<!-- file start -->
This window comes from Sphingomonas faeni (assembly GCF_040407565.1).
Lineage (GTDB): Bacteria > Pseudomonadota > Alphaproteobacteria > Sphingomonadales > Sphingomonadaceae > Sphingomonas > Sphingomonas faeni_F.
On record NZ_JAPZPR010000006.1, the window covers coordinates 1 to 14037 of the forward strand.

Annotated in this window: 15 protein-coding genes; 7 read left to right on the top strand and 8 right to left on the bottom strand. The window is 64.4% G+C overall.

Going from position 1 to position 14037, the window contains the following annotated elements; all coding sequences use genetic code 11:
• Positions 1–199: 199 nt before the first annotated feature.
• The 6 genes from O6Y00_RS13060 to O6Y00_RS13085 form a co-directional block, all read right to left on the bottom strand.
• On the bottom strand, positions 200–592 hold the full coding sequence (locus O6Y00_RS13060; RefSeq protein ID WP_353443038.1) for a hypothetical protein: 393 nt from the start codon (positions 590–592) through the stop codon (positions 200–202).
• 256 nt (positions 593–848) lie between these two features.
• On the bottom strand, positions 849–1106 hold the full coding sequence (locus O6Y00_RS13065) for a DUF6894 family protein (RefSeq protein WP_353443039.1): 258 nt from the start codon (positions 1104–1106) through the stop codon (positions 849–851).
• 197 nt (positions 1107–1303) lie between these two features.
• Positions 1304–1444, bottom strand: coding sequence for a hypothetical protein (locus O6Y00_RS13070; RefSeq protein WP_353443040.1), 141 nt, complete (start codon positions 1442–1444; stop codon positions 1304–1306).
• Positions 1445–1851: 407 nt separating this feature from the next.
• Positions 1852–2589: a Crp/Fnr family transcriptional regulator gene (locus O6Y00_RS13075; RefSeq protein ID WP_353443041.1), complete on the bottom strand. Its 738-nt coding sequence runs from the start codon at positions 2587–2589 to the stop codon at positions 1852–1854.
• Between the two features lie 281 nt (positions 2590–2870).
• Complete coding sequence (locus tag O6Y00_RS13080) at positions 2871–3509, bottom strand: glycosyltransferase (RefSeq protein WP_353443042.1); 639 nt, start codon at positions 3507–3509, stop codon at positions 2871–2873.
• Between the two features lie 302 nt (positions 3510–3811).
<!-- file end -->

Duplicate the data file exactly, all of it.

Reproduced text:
This window comes from Sphingomonas faeni (assembly GCF_040407565.1).
Lineage (GTDB): Bacteria > Pseudomonadota > Alphaproteobacteria > Sphingomonadales > Sphingomonadaceae > Sphingomonas > Sphingomonas faeni_F.
On record NZ_JAPZPR010000006.1, the window covers coordinates 1 to 14037 of the forward strand.

Annotated in this window: 15 protein-coding genes; 7 read left to right on the top strand and 8 right to left on the bottom strand. The window is 64.4% G+C overall.

Going from position 1 to position 14037, the window contains the following annotated elements; all coding sequences use genetic code 11:
• Positions 1–199: 199 nt before the first annotated feature.
• The 6 genes from O6Y00_RS13060 to O6Y00_RS13085 form a co-directional block, all read right to left on the bottom strand.
• On the bottom strand, positions 200–592 hold the full coding sequence (locus O6Y00_RS13060; RefSeq protein ID WP_353443038.1) for a hypothetical protein: 393 nt from the start codon (positions 590–592) through the stop codon (positions 200–202).
• 256 nt (positions 593–848) lie between these two features.
• On the bottom strand, positions 849–1106 hold the full coding sequence (locus O6Y00_RS13065) for a DUF6894 family protein (RefSeq protein WP_353443039.1): 258 nt from the start codon (positions 1104–1106) through the stop codon (positions 849–851).
• 197 nt (positions 1107–1303) lie between these two features.
• Positions 1304–1444, bottom strand: coding sequence for a hypothetical protein (locus O6Y00_RS13070; RefSeq protein WP_353443040.1), 141 nt, complete (start codon positions 1442–1444; stop codon positions 1304–1306).
• Positions 1445–1851: 407 nt separating this feature from the next.
• Positions 1852–2589: a Crp/Fnr family transcriptional regulator gene (locus O6Y00_RS13075; RefSeq protein ID WP_353443041.1), complete on the bottom strand. Its 738-nt coding sequence runs from the start codon at positions 2587–2589 to the stop codon at positions 1852–1854.
• Between the two features lie 281 nt (positions 2590–2870).
• Complete coding sequence (locus tag O6Y00_RS13080) at positions 2871–3509, bottom strand: glycosyltransferase (RefSeq protein WP_353443042.1); 639 nt, start codon at positions 3507–3509, stop codon at positions 2871–2873.
• Between the two features lie 302 nt (positions 3510–3811).